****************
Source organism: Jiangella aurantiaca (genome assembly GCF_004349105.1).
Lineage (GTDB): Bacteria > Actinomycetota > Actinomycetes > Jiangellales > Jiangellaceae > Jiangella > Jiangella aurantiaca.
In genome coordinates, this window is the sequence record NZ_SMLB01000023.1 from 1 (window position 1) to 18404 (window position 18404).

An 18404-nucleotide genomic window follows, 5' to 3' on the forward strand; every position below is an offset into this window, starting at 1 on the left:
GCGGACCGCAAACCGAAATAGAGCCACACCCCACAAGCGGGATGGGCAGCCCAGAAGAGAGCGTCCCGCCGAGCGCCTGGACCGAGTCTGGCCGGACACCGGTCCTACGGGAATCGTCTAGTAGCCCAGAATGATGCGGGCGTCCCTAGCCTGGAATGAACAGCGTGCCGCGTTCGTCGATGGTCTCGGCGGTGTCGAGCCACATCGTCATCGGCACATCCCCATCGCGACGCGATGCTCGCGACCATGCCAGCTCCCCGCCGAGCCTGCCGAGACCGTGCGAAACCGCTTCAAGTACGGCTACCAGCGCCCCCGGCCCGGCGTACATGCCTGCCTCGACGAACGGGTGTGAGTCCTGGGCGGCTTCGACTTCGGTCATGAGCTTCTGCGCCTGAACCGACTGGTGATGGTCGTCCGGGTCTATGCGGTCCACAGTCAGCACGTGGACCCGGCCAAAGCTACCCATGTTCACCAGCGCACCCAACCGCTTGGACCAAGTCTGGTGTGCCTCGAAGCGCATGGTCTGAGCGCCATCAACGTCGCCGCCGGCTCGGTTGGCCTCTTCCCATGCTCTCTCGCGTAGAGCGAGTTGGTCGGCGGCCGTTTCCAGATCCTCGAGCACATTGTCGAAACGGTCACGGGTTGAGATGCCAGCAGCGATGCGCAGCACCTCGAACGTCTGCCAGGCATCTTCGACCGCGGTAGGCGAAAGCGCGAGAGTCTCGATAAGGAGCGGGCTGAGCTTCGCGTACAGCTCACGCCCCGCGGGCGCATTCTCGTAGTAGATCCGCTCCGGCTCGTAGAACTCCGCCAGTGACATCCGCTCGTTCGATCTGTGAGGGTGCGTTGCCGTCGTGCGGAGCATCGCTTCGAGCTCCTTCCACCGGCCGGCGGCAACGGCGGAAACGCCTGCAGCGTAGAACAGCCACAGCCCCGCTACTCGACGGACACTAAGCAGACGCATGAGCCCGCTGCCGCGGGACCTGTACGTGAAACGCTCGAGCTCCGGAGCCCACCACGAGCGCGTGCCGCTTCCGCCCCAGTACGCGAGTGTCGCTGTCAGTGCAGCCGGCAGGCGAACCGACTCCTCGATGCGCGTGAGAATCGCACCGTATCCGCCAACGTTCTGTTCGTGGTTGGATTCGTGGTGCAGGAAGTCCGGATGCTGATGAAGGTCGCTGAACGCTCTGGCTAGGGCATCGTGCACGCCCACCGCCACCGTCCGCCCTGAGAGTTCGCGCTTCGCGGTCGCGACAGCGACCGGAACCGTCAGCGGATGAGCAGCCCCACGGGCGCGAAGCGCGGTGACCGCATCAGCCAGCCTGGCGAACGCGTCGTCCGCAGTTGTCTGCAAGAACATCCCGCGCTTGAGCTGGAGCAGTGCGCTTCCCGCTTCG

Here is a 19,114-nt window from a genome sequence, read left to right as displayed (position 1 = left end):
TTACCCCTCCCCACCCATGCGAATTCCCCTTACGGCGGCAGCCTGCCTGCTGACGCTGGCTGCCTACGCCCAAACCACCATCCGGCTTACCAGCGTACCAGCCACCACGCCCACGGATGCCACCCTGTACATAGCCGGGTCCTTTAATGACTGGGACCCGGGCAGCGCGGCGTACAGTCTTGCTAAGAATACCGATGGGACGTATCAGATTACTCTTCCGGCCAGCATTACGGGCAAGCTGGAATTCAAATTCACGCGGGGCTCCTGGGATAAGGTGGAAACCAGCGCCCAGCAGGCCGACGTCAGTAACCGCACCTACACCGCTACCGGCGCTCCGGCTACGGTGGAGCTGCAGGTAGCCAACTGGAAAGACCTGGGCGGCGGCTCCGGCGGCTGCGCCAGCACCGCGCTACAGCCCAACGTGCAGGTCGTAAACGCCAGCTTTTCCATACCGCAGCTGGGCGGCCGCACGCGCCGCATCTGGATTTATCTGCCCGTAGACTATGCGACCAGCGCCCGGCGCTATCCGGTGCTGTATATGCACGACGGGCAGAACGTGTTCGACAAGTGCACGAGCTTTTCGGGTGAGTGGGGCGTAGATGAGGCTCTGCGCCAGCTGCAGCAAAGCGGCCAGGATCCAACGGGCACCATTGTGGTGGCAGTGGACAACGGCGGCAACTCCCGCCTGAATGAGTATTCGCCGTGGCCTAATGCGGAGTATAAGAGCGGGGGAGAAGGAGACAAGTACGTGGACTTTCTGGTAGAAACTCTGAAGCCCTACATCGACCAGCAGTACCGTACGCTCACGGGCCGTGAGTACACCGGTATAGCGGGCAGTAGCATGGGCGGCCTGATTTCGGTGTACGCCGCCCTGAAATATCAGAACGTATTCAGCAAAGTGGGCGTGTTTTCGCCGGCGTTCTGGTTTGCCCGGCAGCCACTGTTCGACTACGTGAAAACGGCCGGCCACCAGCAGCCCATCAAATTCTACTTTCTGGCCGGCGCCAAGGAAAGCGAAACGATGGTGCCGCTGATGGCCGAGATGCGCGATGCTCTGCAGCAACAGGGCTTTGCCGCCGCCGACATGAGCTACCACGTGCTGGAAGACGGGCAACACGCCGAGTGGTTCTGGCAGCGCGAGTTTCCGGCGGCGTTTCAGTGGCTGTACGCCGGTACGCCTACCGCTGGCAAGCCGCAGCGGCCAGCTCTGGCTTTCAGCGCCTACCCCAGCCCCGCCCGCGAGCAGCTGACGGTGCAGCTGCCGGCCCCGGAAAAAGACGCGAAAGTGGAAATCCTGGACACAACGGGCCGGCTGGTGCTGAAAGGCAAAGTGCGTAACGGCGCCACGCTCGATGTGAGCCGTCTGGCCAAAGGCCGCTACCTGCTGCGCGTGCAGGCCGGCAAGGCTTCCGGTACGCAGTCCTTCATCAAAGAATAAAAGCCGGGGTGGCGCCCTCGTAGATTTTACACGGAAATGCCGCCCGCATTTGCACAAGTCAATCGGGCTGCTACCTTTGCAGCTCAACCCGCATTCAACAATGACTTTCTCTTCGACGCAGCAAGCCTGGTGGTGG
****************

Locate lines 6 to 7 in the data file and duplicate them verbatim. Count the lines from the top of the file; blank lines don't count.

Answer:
Here is a 19,114-nt window from a genome sequence, read left to right as displayed (position 1 = left end):
TTACCCCTCCCCACCCATGCGAATTCCCCTTACGGCGGCAGCCTGCCTGCTGACGCTGGCTGCCTACGCCCAAACCACCATCCGGCTTACCAGCGTACCAGCCACCACGCCCACGGATGCCACCCTGTACATAGCCGGGTCCTTTAATGACTGGGACCCGGGCAGCGCGGCGTACAGTCTTGCTAAGAATACCGATGGGACGTATCAGATTACTCTTCCGGCCAGCATTACGGGCAAGCTGGAATTCAAATTCACGCGGGGCTCCTGGGATAAGGTGGAAACCAGCGCCCAGCAGGCCGACGTCAGTAACCGCACCTACACCGCTACCGGCGCTCCGGCTACGGTGGAGCTGCAGGTAGCCAACTGGAAAGACCTGGGCGGCGGCTCCGGCGGCTGCGCCAGCACCGCGCTACAGCCCAACGTGCAGGTCGTAAACGCCAGCTTTTCCATACCGCAGCTGGGCGGCCGCACGCGCCGCATCTGGATTTATCTGCCCGTAGACTATGCGACCAGCGCCCGGCGCTATCCGGTGCTGTATATGCACGACGGGCAGAACGTGTTCGACAAGTGCACGAGCTTTTCGGGTGAGTGGGGCGTAGATGAGGCTCTGCGCCAGCTGCAGCAAAGCGGCCAGGATCCAACGGGCACCATTGTGGTGGCAGTGGACAACGGCGGCAACTCCCGCCTGAATGAGTATTCGCCGTGGCCTAATGCGGAGTATAAGAGCGGGGGAGAAGGAGACAAGTACGTGGACTTTCTGGTAGAAACTCTGAAGCCCTACATCGACCAGCAGTACCGTACGCTCACGGGCCGTGAGTACACCGGTATAGCGGGCAGTAGCATGGGCGGCCTGATTTCGGTGTACGCCGCCCTGAAATATCAGAACGTATTCAGCAAAGTGGGCGTGTTTTCGCCGGCGTTCTGGTTTGCCCGGCAGCCACTGTTCGACTACGTGAAAACGGCCGGCCACCAGCAGCCCATCAAATTCTACTTTCTGGCCGGCGCCAAGGAAAGCGAAACGATGGTGCCGCTGATGGCCGAGATGCGCGATGCTCTGCAGCAACAGGGCTTTGCCGCCGCCGACATGAGCTACCACGTGCTGGAAGACGGGCAACACGCCGAGTGGTTCTGGCAGCGCGAGTTTCCGGCGGCGTTTCAGTGGCTGTACGCCGGTACGCCTACCGCTGGCAAGCCGCAGCGGCCAGCTCTGGCTTTCAGCGCCTACCCCAGCCCCGCCCGCGAGCAGCTGACGGTGCAGCTGCCGGCCCCGGAAAAAGACGCGAAAGTGGAAATCCTGGACACAACGGGCCGGCTGGTGCTGAAAGGCAAAGTGCGTAACGGCGCCACGCTCGATGTGAGCCGTCTGGCCAAAGGCCGCTACCTGCTGCGCGTGCAGGCCGGCAAGGCTTCCGGTACGCAGTCCTTCATCAAAGAATAAAAGCCGGGGTGGCGCCCTCGTAGATTTTACACGGAAATGCCGCCCGCATTTGCACAAGTCAATCGGGCTGCTACCTTTGCAGCTCAACCCGCATTCAACAATGACTTTCTCTTCGACGCAGCAAGCCTGGTGGTGG